[Editor’s note: One of the key but still little known figures in the ongoing hysteria concerning alleged Russian influence and meddling in the U.S. is William Browder, an American-born oligarch who renounced his U.S. citizenship to become Irish, apparently for tax purposes. Browder got rich in Moscow running a hedge fund and was friendly towards Vladimir Putin’s government until he was accused of defrauding it of significant tax revenues.
All this leads to a second Russian investigation involving three Browder shell companies. Browder told the Senate committee that Magnitsky and came back with an astounding conclusion. . . that the purpose of stealing our companies was to try to steal our assets, which they didn’t succeed in doing.
All this leads to a second Russian investigation involving three Browder shell companies. Browder told the Senate committee that Magnitsky “went out, investigated, and came back with an astounding conclusion. . . that the purpose of stealing our companies was to try to steal our assets, which they didn’t succeed in doing.
Russiagate FakeNews from Left. Nation’s BobDreyfuss “Prevezon helped launder part of $230 million, through Cyprus, that was looted from a company called the Hermitage Fund, a private hedge fund owned by William Browder.” Wrong Looted from Russian Treasury! http://bit.ly/2mVeqE2
This 1/2hr Fault Lines broadcast http://bit.ly/2mLLAEZ tells how I knew about Wm Browder’s corrupt past, which made me investigate what turned out to be his fake Magnitsky/Prevezon story. Goes back to his Avisma scam. http://bit.ly/2mVC0QX Never reported by mainstream media.
@BikiniRobotArmy@kamerton_info@Worldpravda@stranahan No. Complicated. Browder hired Moscow to investigate Renaissance Capital, which pulled off a Russian Treasury tax refund fraud a year before the one by the Browder companies. Few yrs later Moscow's firm was hired by Prevezon. Will write about this in future.
Muck Rack makes it simple to find people, tweets, or articles that mention any name, keyword, company, hashtag etc. We've compiled this guide to help you make the most of your search.
Selecting a term
Start searching tweets, articles from media outlets, articles mentioned in tweets, journalists'
names, titles and bios with some suggested searches:
Companies or Topics (e.g. iPhone, Microsoft)
Phrases (e.g. "cloud computing") — use quotes to keep the terms together
Twitter handles (e.g. @username) — returns those who have mentioned or replied to
Names (e.g. "David Pogue")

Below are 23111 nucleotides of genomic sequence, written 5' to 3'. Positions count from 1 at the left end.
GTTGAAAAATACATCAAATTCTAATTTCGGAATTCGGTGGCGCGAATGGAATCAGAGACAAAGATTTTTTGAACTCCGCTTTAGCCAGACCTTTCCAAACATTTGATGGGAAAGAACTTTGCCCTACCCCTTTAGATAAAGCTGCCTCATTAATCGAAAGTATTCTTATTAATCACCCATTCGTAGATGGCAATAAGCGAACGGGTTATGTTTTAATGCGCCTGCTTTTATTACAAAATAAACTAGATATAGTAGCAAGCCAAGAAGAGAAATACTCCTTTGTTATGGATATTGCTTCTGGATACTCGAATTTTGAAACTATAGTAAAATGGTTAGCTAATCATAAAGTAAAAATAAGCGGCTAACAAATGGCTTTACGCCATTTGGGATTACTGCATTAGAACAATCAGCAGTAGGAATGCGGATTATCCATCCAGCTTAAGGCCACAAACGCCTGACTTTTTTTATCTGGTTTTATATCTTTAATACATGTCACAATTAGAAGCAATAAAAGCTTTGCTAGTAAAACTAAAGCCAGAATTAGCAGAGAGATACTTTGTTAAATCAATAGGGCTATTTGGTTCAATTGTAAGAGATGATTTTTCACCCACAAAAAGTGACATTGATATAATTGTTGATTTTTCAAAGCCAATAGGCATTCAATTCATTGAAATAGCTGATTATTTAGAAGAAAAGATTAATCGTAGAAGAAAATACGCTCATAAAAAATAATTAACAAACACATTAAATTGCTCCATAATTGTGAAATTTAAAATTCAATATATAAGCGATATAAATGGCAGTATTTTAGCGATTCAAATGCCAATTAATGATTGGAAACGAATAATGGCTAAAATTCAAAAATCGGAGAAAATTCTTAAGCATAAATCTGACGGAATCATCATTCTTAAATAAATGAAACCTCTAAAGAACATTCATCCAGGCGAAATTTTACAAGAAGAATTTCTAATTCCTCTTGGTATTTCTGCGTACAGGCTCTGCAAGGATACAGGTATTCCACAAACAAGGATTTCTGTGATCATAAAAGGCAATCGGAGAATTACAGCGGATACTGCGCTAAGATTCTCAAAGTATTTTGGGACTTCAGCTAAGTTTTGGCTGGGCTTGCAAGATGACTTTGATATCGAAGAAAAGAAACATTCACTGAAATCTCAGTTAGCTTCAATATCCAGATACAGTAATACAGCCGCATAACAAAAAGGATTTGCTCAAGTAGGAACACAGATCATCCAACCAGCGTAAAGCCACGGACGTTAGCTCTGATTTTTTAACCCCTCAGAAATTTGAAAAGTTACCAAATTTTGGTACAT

Hashtags (e.g. #sxsw, #london2012)
Bio details (e.g. vegan, Olympics, father)
Muck Rack's Advanced Search allows for many boolean operators.
Find results that mention multiple specified terms, use AND or
+. For example, ensure each result contains both Elon Musk and Mark Zuckerberg by
searching Musk AND Zuckerberg or Musk + Zuckerberg.
Use the operators OR or , to broaden your search when you'd like either of
multiple terms to appear in results. (This is the default behavior of our search when no operators
are used). For example, results will contain either cake or cookie by searching cake OR cookie or cake,cookie
Use NOT or - to subtract results from your search. For
example, searching Disney will yield results about the Walt Disney Company as well as Walt Disney
World Resort. To exclude mentions of Disney World, search for Disney -World or Disney
When using one of these operators with a phrase, enclose it in quotation marks. For example, you can
find results about smartphones excluding Apple's iPhone 4S by searching smartphone -"iPhone
Exact case matching or punctuation
If you're searching for a brand name or keyword that relies on specific punctuation marks or capitalization, you can
find results that match your exact query by adding matchcase: before the keyword you're searching for, like matchcase:E*TRADE .
Use parentheses to separate multiple
boolean phrases. For example, to find journalists talking about having fun in Disney World or
Disneyland, search for ("disney world" OR disneyland) AND fun.
An asterisk can be used to search for any variation of a root word truncated by the asterisk. For example, searching for admin* will return results for administrator, administration, administer, administered, etc.
A near operator is an AND operator where you can control the distance between the words. You can vary the distance the near operation uses by adding a forward slash and number (between 0-99) such as strawberries NEAR/10 "whipped cream", which means the strawberries must exist within 10 words of "whipped cream".